Films like Ibrahim Al Abyad, produced by Good News group, Dukkan Shehata and Ehky ya Shehrezad, produced by Al Batros Company, el-Farah, by the producer Ahmed el-Sobky, all proved disappointments despite giant budgets. 
Mohsen Boghdady, a distribution officer in el-Nasr Company, one of Egypt’ leading production outlets, estimated that this year’s revenues diminished by 40 per cent from last year. The total budgets spent on thirteen summer movies reached LE195 million while revenues were LE114 million.
Eid films continued the downward summer trend. Producers apparently released their "leftover" movies and kept their more promising ones for Eid el-Adha season, which begins at the end of November. 
Six diverse films from young filmmakers and actors passed unnoticed by Eid audiences over-saturated with Ramadan social dramas. The exception was Enas el-Deghidy’s Moot Amira.
The stream of light comedies like “el-Dictator, Ebaa Abelny, El-Hekaya Feha Menna, El-Academeia, and Akhfakhina” could not catch the attention of Eid cinema-goers. The disappointing revenues for this year’s Eid el-Fitr movies have left filmmakers uncertain about future productions. Furthermore, the change in the lunar calendar that will place Ramadan in the middle of the summer season next year means that producers will have to give up their dependence on summer revenues.
“Cinema is very susceptible to external influences, more than any other cultural industry," said the critic el-Shenawi. "Football affects cinema because both appeal to the same young audience, so timing is cornerstone in presenting cinema productions. In the coming years, producers will try to avoid Ramadan. Eid el-Fitr will become again the hot season, like it used to be in the 1990s.”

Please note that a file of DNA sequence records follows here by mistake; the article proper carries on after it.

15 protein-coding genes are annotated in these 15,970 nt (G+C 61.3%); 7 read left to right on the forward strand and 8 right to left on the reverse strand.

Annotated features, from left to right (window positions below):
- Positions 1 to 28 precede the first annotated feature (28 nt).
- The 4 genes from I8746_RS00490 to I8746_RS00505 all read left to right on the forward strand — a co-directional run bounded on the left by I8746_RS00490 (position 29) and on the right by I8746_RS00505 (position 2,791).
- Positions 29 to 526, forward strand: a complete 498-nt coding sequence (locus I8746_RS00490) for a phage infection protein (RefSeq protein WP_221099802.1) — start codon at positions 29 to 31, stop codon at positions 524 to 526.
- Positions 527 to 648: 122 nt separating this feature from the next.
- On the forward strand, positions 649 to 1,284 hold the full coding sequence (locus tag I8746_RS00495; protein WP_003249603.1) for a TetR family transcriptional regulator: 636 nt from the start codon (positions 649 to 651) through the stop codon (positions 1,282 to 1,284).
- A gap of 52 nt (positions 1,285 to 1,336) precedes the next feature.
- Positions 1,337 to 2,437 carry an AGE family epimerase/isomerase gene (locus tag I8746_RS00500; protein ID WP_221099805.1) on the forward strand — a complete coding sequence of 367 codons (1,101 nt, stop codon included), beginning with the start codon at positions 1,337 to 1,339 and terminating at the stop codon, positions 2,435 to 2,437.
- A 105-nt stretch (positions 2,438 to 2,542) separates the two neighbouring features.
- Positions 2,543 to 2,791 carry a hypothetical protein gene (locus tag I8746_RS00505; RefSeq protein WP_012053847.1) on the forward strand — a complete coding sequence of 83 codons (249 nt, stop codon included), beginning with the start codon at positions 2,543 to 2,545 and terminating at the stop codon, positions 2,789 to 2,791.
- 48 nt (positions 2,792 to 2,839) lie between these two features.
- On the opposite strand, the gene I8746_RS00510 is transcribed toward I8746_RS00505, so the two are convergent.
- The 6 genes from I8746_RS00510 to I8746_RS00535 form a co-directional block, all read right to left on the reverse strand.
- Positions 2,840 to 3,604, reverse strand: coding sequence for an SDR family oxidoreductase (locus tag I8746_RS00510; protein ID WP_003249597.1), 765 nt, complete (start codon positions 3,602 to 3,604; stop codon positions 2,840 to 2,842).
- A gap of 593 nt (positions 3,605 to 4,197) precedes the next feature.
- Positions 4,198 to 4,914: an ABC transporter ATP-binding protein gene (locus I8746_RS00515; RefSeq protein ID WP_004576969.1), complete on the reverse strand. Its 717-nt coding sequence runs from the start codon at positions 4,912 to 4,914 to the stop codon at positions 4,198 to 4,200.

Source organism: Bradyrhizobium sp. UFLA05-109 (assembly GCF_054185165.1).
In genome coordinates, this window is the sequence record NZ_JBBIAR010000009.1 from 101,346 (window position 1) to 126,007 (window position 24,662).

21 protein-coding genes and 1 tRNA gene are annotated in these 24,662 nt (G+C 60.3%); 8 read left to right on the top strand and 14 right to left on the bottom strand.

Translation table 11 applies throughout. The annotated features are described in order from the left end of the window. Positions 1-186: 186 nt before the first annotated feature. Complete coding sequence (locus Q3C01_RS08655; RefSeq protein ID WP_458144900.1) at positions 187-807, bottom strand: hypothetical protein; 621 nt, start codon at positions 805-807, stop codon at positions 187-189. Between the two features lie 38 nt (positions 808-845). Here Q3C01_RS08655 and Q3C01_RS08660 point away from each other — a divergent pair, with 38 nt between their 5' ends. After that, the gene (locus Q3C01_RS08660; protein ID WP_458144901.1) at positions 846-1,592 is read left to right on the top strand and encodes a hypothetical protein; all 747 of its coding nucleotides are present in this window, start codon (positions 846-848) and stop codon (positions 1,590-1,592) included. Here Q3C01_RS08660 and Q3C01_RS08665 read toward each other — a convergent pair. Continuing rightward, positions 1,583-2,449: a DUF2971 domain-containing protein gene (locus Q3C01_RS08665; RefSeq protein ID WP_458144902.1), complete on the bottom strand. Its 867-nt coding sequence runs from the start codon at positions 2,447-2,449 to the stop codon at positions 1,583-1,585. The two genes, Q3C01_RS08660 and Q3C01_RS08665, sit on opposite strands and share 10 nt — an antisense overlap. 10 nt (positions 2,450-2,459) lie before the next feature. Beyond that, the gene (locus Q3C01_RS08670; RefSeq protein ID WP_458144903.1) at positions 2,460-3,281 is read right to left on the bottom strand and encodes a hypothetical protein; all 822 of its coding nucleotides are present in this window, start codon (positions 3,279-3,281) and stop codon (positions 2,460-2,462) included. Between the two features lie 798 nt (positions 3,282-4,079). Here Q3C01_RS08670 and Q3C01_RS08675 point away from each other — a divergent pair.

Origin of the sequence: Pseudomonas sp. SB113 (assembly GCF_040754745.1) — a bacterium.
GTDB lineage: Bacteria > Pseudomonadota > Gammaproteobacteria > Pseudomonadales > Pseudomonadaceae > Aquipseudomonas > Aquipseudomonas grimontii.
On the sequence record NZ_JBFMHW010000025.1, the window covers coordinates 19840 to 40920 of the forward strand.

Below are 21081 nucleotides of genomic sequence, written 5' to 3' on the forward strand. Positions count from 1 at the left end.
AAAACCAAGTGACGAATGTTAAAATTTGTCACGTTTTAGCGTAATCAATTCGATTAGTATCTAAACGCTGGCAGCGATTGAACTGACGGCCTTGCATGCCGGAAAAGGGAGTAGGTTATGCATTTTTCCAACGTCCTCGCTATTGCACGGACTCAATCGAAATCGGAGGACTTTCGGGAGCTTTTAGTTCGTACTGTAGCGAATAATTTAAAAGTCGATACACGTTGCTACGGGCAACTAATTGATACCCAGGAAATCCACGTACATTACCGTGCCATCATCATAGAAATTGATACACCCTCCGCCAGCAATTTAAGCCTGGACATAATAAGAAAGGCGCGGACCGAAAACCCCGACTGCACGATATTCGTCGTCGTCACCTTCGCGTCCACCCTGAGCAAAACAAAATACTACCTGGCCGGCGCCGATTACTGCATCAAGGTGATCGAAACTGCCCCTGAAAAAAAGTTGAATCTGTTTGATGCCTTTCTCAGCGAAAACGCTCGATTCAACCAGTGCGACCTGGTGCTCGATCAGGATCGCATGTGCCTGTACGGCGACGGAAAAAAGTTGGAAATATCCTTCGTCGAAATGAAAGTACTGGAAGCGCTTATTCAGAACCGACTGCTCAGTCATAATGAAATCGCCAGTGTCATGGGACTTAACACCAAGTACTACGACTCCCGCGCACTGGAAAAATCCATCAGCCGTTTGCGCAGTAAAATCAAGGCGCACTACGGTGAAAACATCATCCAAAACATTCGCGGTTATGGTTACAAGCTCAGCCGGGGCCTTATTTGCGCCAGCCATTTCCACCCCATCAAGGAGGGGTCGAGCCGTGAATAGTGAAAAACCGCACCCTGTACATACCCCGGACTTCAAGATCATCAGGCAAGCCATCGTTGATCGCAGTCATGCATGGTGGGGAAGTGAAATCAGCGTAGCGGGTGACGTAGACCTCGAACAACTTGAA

Executives in production companies have unanimously declined to provide details of summer and Eid revenues.
Expectations for a decrease in the number of film produced may prove realistic. “The number of films produced per year will decrease, but the budget allocated for each film will remain the same," said a marketing official at one of Egypt’s largest production companies. "The coming movie of [Egyptian star] Karim Abdel Aziz, Awlad El Am, was shot without changes in the wages of stars and technicians. We cannot afford to pay less for the superstars. They are the backbone of the industry.”
Critics agree that producers will end up submitting to the wills of superstars. “Unlike every known international standard, the wages of Egyptian superstars are not a liable for supply and demand,” said el-Shenawi.
“We have the worst aspect of a capitalistic market: monopoly. Big companies control production and distribution and boost the ego of the stars as the principal determinant in the production process.”
Shenawi expects that filmmakers will approach the consequences of the financial crisis in a "negative" way. “Hollywood eliminated monopoly in the 1970s. Here, we would reduce the cost of production in items like décor and materials, preferring not to touch the prices of the stars,” he said.
Mandour, who recently produced the critically acclaimed movie Ain Shams, proposes a different strategy for reducing the negative impact of the financial crisis by addressing aspects of both production and distribution. Mandour recommends that filmmakers "capitalize on increasing revenues by finding new buyers and unconventional markets in Asia, Europe and America.”
"In my coming films Warakat Toot and Ada Sereya I worked with low cost, yet high quality technology," said Mandour. "And I offered my actors to be partners in productions by receiving a post-payment after selling the movies.”